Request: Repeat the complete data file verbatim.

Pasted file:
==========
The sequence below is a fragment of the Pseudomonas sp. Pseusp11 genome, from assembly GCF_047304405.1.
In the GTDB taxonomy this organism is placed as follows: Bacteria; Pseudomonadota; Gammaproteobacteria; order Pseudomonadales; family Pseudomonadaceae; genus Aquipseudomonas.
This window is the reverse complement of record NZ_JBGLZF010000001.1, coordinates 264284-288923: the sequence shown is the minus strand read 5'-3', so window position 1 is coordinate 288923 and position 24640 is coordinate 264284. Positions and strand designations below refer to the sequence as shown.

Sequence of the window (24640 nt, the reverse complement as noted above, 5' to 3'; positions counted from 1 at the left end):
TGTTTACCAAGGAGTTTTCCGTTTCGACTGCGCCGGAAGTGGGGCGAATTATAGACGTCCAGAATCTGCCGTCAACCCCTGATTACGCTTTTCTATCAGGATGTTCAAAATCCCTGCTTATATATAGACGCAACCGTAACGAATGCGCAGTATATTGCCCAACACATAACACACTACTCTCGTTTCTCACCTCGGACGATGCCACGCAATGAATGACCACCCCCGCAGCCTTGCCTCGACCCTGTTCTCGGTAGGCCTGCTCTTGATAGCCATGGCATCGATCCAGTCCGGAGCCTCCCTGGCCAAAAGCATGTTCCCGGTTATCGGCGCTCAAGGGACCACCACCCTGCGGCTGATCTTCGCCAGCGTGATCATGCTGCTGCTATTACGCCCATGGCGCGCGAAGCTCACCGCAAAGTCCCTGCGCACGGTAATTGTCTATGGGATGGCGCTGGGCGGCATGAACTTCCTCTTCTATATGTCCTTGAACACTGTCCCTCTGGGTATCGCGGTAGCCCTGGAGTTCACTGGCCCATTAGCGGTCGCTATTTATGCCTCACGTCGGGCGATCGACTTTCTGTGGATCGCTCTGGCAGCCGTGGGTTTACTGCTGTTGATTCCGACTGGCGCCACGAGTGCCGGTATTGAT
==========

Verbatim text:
The sequence below is a fragment of the Pseudomonas sp. Pseusp11 genome, from assembly GCF_047304405.1.
In the GTDB taxonomy this organism is placed as follows: Bacteria; Pseudomonadota; Gammaproteobacteria; order Pseudomonadales; family Pseudomonadaceae; genus Aquipseudomonas.
This window is the reverse complement of record NZ_JBGLZF010000001.1, coordinates 264284-288923: the sequence shown is the minus strand read 5'-3', so window position 1 is coordinate 288923 and position 24640 is coordinate 264284. Positions and strand designations below refer to the sequence as shown.

Sequence of the window (24640 nt, the reverse complement as noted above, 5' to 3'; positions counted from 1 at the left end):
TGTTTACCAAGGAGTTTTCCGTTTCGACTGCGCCGGAAGTGGGGCGAATTATAGACGTCCAGAATCTGCCGTCAACCCCTGATTACGCTTTTCTATCAGGATGTTCAAAATCCCTGCTTATATATAGACGCAACCGTAACGAATGCGCAGTATATTGCCCAACACATAACACACTACTCTCGTTTCTCACCTCGGACGATGCCACGCAATGAATGACCACCCCCGCAGCCTTGCCTCGACCCTGTTCTCGGTAGGCCTGCTCTTGATAGCCATGGCATCGATCCAGTCCGGAGCCTCCCTGGCCAAAAGCATGTTCCCGGTTATCGGCGCTCAAGGGACCACCACCCTGCGGCTGATCTTCGCCAGCGTGATCATGCTGCTGCTATTACGCCCATGGCGCGCGAAGCTCACCGCAAAGTCCCTGCGCACGGTAATTGTCTATGGGATGGCGCTGGGCGGCATGAACTTCCTCTTCTATATGTCCTTGAACACTGTCCCTCTGGGTATCGCGGTAGCCCTGGAGTTCACTGGCCCATTAGCGGTCGCTATTTATGCCTCACGTCGGGCGATCGACTTTCTGTGGATCGCTCTGGCAGCCGTGGGTTTACTGCTGTTGATTCCGACTGGCGCCACGAGTGCCGGTATTGAT